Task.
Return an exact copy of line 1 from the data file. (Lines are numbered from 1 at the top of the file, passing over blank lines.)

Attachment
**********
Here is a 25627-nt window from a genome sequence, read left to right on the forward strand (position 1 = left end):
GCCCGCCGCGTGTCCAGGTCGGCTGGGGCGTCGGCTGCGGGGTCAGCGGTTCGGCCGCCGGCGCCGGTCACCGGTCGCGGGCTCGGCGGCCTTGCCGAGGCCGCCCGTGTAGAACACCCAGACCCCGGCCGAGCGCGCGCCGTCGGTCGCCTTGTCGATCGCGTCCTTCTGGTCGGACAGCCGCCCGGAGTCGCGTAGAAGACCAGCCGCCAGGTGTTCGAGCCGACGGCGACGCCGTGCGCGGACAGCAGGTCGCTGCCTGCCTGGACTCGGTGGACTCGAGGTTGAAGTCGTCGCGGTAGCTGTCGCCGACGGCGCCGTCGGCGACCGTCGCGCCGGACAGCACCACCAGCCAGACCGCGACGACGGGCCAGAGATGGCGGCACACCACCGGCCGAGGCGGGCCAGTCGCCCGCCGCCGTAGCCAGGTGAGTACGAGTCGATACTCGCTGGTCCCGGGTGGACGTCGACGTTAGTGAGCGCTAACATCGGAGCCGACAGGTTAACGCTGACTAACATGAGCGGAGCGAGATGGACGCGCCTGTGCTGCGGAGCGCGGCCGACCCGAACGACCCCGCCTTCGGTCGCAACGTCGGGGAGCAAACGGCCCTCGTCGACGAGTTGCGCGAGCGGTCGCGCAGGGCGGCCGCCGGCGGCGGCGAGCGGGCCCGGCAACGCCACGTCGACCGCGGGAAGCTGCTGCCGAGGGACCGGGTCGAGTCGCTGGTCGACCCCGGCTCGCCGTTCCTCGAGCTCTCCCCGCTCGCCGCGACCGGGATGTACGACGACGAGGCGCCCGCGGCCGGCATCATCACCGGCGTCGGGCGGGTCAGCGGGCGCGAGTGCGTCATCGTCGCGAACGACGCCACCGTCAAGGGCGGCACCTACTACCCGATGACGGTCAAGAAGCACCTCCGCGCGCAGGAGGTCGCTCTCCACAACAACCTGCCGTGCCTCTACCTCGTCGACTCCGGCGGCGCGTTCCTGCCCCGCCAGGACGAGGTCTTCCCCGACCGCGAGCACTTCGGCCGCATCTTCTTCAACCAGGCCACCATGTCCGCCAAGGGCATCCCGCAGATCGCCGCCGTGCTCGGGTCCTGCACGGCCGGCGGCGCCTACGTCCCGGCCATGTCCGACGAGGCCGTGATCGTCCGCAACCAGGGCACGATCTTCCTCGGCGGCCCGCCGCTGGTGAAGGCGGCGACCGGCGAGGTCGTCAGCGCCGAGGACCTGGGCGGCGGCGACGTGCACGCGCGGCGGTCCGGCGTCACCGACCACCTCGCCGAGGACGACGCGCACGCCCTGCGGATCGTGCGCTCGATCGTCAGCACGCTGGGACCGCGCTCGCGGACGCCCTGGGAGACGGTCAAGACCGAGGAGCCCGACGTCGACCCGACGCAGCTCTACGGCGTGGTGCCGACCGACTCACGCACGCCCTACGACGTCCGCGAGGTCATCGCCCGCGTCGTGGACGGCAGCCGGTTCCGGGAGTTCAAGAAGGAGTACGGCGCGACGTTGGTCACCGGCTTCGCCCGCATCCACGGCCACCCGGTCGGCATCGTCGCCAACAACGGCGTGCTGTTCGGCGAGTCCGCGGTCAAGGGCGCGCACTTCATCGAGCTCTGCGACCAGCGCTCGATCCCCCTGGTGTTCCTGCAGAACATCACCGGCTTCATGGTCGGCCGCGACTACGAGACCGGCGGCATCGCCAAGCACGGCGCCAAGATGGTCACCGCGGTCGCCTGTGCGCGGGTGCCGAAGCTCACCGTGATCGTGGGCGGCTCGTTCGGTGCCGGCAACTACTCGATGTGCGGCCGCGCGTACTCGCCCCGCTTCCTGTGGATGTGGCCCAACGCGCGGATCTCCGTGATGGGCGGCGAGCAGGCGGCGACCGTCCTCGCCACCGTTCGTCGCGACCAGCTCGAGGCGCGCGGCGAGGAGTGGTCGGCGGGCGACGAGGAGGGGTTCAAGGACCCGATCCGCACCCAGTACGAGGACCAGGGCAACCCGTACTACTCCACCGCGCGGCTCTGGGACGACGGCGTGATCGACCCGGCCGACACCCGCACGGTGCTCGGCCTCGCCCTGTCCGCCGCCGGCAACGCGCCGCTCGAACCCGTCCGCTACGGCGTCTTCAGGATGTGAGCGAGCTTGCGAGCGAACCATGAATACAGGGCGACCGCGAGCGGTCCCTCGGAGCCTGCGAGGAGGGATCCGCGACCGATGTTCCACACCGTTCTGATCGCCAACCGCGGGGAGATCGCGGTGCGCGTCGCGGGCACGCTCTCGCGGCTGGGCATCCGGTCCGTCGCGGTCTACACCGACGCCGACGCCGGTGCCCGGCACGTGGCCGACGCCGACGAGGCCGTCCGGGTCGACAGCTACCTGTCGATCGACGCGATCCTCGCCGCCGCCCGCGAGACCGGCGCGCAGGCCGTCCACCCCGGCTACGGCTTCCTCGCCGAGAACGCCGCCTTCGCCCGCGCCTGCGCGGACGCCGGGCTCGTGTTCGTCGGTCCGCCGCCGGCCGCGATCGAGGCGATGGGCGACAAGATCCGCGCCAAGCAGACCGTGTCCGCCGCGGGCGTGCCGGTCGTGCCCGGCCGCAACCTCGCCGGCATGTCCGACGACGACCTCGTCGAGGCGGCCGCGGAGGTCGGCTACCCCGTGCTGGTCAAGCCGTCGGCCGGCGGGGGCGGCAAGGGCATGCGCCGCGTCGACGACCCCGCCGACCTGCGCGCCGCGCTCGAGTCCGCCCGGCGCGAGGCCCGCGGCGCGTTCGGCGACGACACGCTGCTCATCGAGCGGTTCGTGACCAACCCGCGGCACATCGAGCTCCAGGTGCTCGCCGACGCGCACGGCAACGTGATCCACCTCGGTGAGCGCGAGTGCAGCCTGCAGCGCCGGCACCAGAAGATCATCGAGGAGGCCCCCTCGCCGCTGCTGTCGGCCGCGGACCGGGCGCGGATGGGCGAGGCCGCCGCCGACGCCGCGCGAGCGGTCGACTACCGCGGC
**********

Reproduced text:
Here is a 25627-nt window from a genome sequence, read left to right on the forward strand (position 1 = left end):